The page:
Fans and wind may help us cool down by hastening evaporation of sweat. A fan to help us cool down works better when its airstream is not directed at the same skin all the time. Because blowing off the air makes the perspiration to evaporate and the skin to cool down, closing its arteries, no matter the general need to have the body lose heat. Moving the blowing to other skin gives the former a chance to reopen its blood vessels. When the fan returns there, there will be fresh blood in the skin to be cooled off.
Fallen into an ice hole. Then the brain says: Too cold, close skin’s arteries. When rescuers put the victim’s skin in warm water, the arteries will open up, and the body gains warmth. Good scene. But, when the under-cooling is severe, reheating has to be done slowly, professionally. Otherwise, the cold peripheral blood may storm to the core, creating real havoc there.
But heatstroke. Then the brain says: Much too hot, open up all the skin arteries. But if rescuers put the skin in very cold water, the arteries will close and the core temperature will rise even more. This may kill the patient. The treatment is to put such a person in a bath of 36, 37 degrees.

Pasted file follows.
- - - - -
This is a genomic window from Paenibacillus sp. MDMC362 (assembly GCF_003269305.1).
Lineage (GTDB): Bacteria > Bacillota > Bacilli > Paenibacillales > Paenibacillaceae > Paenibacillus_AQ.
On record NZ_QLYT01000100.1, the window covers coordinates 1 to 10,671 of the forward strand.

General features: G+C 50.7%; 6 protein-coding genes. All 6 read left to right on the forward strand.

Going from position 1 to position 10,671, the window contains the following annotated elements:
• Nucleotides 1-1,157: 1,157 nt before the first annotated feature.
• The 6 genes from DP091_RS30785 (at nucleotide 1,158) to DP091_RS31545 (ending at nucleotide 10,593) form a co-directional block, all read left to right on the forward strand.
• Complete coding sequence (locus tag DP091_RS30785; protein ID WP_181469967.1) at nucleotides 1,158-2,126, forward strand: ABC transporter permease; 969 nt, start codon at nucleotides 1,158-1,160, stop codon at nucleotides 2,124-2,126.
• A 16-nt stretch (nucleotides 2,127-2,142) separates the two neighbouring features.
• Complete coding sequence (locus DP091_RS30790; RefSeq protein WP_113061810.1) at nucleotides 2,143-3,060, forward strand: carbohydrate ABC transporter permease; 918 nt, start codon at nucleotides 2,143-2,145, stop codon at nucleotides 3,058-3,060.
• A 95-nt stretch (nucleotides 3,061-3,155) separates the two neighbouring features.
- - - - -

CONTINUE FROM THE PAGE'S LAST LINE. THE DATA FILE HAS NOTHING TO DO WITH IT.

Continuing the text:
Sunbathing. When we lie in the sun, we see very clearly how local skin perceptions override any central body interests. The side exposed heats up, turns redder (without burning), and starts perspiring, The non-exposed side turns whiter and cold. That side we could use to cool us down but it won’t because the cold will hinder blood circulation in the skin there.
The local mechanism is so strong that it may even kill us. When we are hot, all the blood vessels in our skin are open. When we then jump into a cool body of water, all these blood vessels close abruptly. That closes the door to a major part of our bloodstream from a fast-beating heart. When the blood doesn’t find a way out, the blood pressure abruptly rises so high that it forces the heart to stop contracting. Thus, perfectly healthy people with perfectly healthy hearts may kill themselves through cardiac arrest.
Talking of contracting skin blood flow, socks that are too tight may hinder skin blood circulation and actually make your feet cold, not warmer.
Most of the above, I learned in Medical School, 40 years ago. Not much seems changed. It’s hard to find all the above information in one place.